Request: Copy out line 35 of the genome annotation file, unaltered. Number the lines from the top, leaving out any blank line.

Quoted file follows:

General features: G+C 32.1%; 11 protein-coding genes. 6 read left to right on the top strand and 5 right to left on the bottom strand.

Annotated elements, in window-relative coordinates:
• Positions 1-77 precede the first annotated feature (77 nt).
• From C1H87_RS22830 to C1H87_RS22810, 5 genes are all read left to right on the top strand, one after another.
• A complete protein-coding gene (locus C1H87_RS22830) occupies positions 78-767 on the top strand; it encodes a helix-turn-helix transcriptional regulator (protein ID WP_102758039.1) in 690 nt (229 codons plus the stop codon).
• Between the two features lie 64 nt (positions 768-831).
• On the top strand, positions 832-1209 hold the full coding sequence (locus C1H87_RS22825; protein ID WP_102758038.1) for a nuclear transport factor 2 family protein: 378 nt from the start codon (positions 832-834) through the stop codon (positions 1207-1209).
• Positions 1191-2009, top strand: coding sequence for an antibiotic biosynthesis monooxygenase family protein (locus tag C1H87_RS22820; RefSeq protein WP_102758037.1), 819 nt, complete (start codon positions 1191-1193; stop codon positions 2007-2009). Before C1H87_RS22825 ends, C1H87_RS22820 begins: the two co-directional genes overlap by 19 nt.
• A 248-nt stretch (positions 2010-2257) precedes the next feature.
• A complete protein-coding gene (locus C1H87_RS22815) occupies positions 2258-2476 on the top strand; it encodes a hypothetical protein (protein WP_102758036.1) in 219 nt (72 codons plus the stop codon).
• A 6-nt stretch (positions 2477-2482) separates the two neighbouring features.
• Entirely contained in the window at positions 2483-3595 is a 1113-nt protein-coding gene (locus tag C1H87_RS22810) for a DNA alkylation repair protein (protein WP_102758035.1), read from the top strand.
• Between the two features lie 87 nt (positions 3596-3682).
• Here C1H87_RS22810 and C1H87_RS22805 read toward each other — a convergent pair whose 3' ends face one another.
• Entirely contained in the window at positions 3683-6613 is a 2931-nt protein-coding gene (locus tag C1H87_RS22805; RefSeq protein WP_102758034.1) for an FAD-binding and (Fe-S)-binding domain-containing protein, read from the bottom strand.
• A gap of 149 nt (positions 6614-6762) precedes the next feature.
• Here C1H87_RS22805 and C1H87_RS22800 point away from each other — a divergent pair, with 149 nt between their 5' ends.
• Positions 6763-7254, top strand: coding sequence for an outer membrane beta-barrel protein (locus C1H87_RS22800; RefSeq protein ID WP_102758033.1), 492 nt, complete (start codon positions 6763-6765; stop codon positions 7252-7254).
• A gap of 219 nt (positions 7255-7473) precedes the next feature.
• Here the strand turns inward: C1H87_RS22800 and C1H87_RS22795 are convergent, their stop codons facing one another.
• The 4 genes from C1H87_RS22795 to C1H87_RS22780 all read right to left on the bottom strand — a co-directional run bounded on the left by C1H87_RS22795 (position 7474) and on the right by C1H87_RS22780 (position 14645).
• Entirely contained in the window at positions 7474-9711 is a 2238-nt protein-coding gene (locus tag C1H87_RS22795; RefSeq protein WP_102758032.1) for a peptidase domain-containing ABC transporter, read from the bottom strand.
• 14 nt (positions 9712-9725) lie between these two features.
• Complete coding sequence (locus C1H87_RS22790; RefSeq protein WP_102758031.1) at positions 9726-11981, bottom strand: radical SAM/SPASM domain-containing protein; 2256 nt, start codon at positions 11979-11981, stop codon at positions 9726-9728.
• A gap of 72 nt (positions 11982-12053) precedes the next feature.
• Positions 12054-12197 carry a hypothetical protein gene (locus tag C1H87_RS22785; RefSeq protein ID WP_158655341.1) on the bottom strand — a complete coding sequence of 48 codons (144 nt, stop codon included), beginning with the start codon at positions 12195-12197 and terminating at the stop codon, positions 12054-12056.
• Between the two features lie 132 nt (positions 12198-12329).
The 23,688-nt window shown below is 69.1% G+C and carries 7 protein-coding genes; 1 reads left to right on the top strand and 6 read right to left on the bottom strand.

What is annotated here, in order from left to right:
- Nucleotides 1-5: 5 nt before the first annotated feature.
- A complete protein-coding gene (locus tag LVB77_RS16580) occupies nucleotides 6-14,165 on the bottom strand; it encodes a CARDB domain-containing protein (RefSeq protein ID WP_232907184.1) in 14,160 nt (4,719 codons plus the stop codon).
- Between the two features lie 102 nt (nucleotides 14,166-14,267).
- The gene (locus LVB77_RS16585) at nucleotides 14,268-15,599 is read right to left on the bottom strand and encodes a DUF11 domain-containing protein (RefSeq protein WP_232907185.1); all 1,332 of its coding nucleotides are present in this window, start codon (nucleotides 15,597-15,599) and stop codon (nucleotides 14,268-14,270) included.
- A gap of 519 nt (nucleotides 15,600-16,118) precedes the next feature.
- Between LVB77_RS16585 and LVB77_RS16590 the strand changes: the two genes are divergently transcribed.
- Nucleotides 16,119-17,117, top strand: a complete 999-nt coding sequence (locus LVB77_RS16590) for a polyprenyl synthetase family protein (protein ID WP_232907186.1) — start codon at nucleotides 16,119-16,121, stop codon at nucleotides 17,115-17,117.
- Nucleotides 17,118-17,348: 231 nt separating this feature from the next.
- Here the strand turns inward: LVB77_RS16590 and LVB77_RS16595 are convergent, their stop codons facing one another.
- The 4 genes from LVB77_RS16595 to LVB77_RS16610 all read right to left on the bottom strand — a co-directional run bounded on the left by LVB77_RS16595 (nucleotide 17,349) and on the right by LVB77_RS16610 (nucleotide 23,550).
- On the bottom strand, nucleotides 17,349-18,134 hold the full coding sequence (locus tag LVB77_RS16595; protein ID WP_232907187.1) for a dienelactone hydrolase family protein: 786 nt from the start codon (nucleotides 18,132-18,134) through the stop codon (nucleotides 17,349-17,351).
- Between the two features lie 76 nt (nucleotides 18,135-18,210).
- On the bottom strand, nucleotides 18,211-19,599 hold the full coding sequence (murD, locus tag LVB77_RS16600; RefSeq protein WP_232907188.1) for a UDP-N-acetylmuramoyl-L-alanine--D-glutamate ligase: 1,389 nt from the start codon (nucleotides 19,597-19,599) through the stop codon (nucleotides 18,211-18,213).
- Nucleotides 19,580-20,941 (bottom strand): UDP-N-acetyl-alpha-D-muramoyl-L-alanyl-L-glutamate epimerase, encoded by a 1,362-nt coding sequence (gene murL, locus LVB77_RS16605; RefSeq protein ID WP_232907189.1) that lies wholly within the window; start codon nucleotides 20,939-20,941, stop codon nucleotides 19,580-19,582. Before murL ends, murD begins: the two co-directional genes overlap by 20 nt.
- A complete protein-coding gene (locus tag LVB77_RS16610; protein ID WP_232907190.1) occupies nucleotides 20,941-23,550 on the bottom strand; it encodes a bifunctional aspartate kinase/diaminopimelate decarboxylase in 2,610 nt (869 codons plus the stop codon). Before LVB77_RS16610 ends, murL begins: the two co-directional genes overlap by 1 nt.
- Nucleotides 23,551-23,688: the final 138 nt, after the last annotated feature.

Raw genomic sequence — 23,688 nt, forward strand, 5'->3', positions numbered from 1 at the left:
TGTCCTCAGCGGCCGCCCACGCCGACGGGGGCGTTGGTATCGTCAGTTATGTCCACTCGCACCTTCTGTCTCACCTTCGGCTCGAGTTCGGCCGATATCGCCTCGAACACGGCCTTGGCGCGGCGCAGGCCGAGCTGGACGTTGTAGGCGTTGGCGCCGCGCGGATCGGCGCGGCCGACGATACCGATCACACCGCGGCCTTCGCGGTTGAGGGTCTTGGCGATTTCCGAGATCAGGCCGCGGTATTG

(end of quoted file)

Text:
- Between LVB77_RS16585 and LVB77_RS16590 the strand changes: the two genes are divergently transcribed.